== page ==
Sand and Water Play Supports Children's Development
Sensory play – including play with sand, water, Styrofoam peanuts, bubbles, beans, dirt, and other materials – can be an important part of the child care classroom or family child care home. Children exploring in the sensory center are learning some important skills.
Math and science skills: Sand and water play introduces scientific concepts such as sinking, floating, and changes of state (e.g., dry to wet). Exploring sand, water, and other sensory materials gives children opportunities to practice measuring and explore other math concepts such as more, less, bigger, smaller, and equal.
Physical development: Children playing with sand and water are practicing eye-hand coordination and using fine motor skills to scoop, sift, funnel, and pour.
Social and emotional skills: The sand and water center provides important opportunities for children to practice cooperative play and sharing. It also helps children explore and enjoy the sensory experience of manipulating fluid materials. Digging in sand or splashing water can also reduce the energy level of overexcited children and provide an acceptable way for them to vent anger or frustration.
What Teachers Should Know about Sand and Water Play
Understanding the child's role: The sand and water center is enjoyable, but it can be very messy. Children should follow certain guidelines while in the sand and water center to ensure that the materials are kept together and nobody gets hurt. Some typical guidelines for sand and water play include:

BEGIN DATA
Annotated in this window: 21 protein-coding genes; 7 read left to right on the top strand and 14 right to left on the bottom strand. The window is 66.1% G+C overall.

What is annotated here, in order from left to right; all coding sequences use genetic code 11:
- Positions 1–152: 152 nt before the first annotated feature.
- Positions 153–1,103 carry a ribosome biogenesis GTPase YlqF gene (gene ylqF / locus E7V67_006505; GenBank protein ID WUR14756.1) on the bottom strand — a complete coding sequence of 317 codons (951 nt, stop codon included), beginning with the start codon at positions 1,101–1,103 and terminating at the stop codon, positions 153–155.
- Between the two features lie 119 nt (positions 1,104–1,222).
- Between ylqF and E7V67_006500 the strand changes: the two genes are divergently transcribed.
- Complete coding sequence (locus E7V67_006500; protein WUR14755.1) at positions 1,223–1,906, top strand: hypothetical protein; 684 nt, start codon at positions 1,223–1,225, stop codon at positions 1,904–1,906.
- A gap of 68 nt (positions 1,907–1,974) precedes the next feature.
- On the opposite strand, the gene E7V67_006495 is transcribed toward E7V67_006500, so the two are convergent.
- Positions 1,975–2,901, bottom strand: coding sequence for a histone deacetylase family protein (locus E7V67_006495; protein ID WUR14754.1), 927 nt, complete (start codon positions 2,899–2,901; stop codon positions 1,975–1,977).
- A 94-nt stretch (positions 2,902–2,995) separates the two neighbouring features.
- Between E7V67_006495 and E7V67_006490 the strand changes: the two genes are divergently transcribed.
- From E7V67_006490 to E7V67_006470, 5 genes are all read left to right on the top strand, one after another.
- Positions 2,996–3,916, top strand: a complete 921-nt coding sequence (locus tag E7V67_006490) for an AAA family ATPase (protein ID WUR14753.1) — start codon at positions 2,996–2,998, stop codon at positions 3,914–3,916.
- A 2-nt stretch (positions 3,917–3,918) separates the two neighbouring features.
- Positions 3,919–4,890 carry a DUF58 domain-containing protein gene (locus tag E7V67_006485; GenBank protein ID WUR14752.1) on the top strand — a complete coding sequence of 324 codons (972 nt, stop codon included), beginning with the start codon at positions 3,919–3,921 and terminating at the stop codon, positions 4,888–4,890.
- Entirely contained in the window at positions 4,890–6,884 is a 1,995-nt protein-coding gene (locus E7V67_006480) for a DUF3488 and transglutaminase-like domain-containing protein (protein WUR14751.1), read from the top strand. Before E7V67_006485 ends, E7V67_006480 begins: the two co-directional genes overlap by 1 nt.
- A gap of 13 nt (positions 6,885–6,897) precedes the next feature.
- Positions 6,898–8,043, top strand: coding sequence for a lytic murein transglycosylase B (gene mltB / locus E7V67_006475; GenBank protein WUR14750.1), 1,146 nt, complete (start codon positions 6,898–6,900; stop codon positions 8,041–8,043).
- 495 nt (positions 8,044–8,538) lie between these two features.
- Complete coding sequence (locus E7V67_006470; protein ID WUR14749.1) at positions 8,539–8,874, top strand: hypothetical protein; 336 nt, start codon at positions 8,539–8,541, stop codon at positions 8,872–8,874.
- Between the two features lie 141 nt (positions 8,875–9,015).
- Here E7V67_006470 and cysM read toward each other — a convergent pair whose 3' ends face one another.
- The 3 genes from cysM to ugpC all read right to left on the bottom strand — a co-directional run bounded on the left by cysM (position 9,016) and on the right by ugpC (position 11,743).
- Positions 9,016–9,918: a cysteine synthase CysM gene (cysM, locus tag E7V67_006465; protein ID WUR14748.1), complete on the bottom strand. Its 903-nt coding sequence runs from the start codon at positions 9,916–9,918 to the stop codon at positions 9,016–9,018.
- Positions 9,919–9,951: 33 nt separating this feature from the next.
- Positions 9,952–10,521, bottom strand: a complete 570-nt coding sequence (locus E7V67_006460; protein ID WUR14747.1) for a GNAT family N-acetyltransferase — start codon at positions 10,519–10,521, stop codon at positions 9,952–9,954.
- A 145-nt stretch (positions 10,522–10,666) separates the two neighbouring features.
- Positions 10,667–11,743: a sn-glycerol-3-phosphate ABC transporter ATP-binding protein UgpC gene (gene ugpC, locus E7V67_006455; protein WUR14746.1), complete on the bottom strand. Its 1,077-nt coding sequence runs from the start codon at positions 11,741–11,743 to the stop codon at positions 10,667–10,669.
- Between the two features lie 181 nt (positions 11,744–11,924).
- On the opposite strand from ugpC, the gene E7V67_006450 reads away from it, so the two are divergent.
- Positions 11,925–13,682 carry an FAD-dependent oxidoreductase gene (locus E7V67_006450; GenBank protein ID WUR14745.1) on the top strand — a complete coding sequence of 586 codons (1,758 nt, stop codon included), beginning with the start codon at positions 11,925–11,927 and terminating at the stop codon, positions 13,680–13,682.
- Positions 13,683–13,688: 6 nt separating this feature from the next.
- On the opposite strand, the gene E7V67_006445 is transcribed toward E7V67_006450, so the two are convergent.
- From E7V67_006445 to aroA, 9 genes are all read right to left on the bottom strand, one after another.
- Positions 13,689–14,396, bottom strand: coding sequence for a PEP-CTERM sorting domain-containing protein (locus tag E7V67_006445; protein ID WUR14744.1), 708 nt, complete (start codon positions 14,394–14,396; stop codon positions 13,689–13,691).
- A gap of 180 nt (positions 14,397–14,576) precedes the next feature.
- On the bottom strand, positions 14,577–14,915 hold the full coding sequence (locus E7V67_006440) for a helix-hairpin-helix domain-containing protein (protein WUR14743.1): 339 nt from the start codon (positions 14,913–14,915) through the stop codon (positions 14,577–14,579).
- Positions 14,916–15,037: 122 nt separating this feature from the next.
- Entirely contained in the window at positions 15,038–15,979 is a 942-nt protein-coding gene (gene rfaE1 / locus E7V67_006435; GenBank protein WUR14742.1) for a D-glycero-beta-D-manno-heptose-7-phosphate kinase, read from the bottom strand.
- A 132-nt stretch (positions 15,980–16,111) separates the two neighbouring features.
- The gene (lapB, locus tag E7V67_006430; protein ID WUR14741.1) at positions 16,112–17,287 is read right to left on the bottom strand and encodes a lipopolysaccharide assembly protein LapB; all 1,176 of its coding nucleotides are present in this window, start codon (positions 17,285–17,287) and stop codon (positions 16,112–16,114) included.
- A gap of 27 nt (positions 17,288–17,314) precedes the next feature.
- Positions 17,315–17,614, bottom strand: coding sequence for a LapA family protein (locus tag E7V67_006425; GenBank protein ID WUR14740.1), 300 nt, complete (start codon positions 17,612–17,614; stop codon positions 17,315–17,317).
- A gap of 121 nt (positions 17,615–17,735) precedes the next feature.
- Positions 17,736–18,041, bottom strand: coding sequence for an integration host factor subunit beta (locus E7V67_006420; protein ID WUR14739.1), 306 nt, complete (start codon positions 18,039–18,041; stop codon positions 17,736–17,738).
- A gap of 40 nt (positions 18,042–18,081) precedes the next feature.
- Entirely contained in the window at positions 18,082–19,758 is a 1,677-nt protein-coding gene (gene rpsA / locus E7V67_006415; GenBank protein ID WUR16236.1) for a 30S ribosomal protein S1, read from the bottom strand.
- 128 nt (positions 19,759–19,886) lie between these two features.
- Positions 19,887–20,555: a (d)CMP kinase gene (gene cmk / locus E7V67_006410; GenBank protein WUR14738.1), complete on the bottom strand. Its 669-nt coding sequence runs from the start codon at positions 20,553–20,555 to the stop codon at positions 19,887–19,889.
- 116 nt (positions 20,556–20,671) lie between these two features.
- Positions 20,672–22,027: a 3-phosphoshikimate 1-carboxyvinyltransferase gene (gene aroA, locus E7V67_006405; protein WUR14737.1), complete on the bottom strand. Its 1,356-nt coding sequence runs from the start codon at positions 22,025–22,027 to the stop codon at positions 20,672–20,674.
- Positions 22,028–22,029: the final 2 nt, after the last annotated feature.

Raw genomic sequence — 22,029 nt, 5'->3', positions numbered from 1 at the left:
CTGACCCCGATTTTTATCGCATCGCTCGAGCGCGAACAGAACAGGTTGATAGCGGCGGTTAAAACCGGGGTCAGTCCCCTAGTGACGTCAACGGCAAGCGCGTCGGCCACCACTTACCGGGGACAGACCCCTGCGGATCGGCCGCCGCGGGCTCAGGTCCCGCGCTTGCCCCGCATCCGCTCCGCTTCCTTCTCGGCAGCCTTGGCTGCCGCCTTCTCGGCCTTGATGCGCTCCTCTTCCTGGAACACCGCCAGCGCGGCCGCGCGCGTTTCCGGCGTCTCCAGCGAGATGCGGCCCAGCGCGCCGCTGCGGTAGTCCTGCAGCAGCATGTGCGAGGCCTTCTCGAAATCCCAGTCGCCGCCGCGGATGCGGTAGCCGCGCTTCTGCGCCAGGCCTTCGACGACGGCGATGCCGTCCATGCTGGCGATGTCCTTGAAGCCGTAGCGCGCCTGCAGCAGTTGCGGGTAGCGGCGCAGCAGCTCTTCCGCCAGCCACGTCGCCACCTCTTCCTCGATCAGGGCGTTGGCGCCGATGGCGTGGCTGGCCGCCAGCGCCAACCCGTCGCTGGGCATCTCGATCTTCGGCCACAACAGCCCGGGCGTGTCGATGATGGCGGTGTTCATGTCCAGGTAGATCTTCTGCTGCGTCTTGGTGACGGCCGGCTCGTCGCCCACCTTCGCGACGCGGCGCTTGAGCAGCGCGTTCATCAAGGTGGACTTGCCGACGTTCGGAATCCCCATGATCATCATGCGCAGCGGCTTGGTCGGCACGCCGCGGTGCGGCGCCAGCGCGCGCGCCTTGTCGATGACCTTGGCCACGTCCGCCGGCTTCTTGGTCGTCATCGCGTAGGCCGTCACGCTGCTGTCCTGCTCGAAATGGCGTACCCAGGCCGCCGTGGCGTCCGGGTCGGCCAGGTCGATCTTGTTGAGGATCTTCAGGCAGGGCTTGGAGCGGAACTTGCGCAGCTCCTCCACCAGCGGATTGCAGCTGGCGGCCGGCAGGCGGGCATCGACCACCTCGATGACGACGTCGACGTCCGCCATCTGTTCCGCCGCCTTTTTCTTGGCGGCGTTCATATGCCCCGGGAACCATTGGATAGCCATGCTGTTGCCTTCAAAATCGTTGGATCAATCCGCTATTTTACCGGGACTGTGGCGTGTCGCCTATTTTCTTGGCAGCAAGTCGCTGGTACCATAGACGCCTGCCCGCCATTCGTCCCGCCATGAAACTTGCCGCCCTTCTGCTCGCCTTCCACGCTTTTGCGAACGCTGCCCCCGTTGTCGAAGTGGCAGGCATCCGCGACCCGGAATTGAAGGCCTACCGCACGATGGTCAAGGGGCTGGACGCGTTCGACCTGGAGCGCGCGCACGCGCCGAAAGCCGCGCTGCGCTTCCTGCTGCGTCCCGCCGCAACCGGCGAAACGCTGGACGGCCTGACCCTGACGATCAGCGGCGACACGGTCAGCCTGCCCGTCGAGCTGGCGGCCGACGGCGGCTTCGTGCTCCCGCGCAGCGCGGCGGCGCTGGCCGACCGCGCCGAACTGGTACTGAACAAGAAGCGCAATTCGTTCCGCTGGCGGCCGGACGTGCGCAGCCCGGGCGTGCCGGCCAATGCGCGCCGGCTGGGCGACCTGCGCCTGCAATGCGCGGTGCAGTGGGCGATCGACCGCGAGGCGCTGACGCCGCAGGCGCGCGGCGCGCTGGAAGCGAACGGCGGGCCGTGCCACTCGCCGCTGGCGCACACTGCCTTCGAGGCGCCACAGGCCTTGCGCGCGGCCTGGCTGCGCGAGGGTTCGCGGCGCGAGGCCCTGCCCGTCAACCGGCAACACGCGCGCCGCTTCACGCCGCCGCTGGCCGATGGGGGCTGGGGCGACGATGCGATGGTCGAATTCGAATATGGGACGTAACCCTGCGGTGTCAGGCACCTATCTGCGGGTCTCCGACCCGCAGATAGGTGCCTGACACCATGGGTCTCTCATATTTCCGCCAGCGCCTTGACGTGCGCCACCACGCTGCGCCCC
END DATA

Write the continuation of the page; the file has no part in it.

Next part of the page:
- Keep water in the water table or container.
- Keep sand in the sand table or box.
- Wear a smock while playing with water.
- Avoid running in the sand and water areas.
Understanding the teacher's role: Teachers play an important role in sand and water play, both in keeping children safe and in ensuring that they get the most out of the center. Here are some specific guidelines teachers should follow when setting up and facilitating sand and water play:
- Set up the water or sand center in a safe area, and cover the floor with a protective mat to reduce slips and falls.
- Provide an adequate supply of tools to use in sand or water, and rotate those tools regularly.
Supervise children carefully during sensory play, especially around water (children can drown in seconds in only a few inches of water).
- Ask questions to extend children's thinking (e.g., "What will happen if we...?" or "What does the sand feel like when you...?").
- Help children find answers to their questions about sand, water, and other sensory materials through books, websites, and other resources.
- Observe and monitor interactions of children with each other and with the sand, water, or other sensory materials.
For more specific ideas and tips for setting up a sensory center, including ideas for sensory materials and props to use, see Planning a Successful Sand and Water Center in Child Care.
For More Information
To learn more about sand, water, and other learning centers, take a look at the following eXtension Alliance for Better Child Care articles:
Photo by elisaself / CC BY http://creativecommons.org/licenses/by/2.0/